Since semantics will inevitably be mentioned here, let’s do it now. Semantically, the title is totally misleading – algorithms don’t think… they calculate, which is vastly different. So for the sake of clarity, let’s begin by defining what an algorithm really is.
Merriam-Webster defines it as: a step-by-step procedure for solving a problem or accomplishing some end, especially by a computer. I don’t think that’s quite as clear as it could be, although those that have any knowledge of coding would understand it intuitively. For others, I’d add that it’s simply a mathematical process.
Preset thresholds and true/false states are very basic conditions that an algo may recognize and act upon. But algorithms like Google’s ranking algo are exponentially more complex. They can vary their then actions based upon degrees of if. And those degrees may be affected by the state or degree of any number of other elements. But they’re still no more than mathematical formulae.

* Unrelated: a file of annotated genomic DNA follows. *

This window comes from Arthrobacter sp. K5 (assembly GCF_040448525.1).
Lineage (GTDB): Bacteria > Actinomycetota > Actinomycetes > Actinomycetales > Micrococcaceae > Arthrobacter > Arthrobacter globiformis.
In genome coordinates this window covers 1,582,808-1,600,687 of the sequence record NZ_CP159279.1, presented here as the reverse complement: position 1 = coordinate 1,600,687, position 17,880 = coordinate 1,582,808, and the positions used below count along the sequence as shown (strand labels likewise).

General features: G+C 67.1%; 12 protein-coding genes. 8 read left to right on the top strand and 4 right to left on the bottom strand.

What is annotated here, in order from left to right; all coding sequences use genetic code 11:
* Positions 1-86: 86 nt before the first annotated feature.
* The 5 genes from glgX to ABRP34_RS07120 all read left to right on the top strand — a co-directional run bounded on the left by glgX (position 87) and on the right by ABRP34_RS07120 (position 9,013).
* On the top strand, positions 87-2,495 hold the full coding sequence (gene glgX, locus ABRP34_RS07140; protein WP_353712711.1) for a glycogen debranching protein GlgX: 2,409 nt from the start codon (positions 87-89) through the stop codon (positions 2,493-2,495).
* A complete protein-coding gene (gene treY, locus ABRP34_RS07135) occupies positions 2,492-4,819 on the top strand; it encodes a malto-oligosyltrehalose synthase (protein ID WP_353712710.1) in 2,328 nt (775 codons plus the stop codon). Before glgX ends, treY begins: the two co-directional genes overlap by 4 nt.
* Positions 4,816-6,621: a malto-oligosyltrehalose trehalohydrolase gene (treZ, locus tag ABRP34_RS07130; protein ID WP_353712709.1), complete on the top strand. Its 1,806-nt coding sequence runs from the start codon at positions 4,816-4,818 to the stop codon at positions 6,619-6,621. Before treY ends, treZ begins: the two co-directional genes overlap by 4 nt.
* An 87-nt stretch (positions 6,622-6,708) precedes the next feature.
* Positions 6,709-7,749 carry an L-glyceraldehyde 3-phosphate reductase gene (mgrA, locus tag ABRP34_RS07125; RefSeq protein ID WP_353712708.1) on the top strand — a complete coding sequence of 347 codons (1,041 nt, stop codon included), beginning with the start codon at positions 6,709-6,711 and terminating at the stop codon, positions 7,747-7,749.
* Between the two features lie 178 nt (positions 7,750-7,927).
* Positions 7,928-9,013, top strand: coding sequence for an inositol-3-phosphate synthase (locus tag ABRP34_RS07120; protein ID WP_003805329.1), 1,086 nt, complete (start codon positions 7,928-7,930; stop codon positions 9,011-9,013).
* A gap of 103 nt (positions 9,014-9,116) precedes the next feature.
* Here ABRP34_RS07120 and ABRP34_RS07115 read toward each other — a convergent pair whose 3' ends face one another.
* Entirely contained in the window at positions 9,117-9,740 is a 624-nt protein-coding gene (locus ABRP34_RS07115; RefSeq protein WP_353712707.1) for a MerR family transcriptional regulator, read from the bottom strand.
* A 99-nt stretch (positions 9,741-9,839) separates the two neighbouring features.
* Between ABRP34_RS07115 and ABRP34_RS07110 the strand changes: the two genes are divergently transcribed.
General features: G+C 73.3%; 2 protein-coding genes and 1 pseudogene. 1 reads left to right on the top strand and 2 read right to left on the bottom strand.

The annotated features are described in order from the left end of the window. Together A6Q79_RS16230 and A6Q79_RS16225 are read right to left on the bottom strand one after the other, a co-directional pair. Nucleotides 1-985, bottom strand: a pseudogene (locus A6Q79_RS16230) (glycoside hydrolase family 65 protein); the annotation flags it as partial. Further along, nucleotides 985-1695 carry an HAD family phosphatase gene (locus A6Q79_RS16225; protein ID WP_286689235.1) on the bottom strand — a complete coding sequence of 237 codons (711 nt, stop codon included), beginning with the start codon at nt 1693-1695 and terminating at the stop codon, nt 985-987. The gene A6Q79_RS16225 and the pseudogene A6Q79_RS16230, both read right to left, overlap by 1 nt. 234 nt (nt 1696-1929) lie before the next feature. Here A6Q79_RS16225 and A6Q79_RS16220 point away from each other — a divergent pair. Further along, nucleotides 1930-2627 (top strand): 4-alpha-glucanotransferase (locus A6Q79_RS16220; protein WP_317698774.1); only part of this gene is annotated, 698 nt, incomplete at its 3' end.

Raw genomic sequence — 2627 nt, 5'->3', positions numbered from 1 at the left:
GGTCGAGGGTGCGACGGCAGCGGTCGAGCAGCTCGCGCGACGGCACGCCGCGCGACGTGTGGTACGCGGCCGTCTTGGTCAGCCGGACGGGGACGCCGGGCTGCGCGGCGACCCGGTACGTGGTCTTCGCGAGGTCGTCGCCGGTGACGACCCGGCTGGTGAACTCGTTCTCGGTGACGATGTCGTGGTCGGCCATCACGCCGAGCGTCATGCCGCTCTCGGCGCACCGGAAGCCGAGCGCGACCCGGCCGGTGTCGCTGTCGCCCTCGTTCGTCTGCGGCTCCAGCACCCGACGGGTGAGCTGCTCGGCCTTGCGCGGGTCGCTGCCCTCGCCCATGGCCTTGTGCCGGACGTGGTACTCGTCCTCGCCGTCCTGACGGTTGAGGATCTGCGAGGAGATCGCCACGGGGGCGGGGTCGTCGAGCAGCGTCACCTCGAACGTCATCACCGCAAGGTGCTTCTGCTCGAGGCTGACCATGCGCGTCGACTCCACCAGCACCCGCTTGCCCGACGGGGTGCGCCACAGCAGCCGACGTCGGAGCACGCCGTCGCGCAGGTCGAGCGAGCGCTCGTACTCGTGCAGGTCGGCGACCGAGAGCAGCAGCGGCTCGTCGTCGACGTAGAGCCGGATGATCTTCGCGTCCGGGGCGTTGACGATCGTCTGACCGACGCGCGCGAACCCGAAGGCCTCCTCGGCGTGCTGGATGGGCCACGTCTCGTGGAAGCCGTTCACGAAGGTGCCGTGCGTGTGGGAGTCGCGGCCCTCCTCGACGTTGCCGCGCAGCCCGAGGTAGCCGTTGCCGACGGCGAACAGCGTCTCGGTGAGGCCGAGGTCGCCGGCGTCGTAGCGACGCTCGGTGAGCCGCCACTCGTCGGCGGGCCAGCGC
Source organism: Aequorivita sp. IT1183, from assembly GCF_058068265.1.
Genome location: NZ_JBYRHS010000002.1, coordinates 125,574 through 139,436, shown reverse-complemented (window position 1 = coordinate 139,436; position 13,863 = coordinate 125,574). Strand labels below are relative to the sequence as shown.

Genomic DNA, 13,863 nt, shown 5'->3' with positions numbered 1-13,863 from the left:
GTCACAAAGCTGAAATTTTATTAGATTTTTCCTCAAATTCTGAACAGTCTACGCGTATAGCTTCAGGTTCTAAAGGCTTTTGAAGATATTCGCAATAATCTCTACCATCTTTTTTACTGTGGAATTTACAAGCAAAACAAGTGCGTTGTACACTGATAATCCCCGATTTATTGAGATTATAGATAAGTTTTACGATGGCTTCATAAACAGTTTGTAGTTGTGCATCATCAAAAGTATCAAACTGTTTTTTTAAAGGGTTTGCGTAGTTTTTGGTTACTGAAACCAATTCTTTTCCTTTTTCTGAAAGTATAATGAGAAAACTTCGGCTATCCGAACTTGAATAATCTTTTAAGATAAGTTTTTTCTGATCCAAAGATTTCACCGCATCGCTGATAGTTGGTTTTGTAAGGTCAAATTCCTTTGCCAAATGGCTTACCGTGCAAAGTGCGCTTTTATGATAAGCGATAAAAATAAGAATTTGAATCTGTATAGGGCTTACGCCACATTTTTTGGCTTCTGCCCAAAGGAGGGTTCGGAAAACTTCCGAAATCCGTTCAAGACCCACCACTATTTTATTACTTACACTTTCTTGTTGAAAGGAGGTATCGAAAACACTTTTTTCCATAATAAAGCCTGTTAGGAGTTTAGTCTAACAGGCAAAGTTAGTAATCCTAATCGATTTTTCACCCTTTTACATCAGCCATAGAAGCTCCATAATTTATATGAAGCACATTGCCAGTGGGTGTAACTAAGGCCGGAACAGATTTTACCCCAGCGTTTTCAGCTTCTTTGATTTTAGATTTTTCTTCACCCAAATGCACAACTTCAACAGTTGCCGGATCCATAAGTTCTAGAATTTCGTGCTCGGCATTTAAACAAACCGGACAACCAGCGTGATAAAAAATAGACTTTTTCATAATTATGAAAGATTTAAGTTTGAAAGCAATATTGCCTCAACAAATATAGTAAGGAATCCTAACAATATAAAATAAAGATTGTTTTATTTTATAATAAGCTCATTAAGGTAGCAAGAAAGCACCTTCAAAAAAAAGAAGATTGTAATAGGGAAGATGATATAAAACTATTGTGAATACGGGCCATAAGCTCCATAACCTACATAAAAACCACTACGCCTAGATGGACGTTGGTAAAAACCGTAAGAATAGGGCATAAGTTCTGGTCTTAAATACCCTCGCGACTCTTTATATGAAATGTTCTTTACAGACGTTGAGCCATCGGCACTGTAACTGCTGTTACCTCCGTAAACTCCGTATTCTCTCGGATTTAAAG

Probabilities enter into most algorithmic analyses, but Google has taken this to a new level with their learning algorithms. The presets are now fluid, and can be self-adjusted, based upon previous findings. With each iteration, the algo becomes a little “smarter”… and presumably, more accurate. That ups the game considerably.
How do Algorithms Learn?
Okay, now we’re starting to get a little above my pay-grade… I’d defer this question to my buddy, Bill Slawski, for a meatier answer. If you talk to Bill, I imagine he’d get into the differences between statistical and algorithmic learning theories. I’ve read a lot on the topic, but I’m still a long way from understanding all the subtleties. To me, there seem to be a lot of similarities.
But I’ll take a stab at what I think I understand, just ’cause that’s how I roll (so take it with a grain of salt, folks).
Many factors can come into play, by which an algorithm can determine that either an if or a then (or an else, for that matter) needs to be adjusted. Data from other algorithms may be applied, specific findings may be found to be true or false in the majority of instances, raw data may be introduced… I don’t honestly know if we might be talking about a dozen or so types of data or hundreds. My bet would be less than a dozen data types – I’d love to know if I’m way off base there.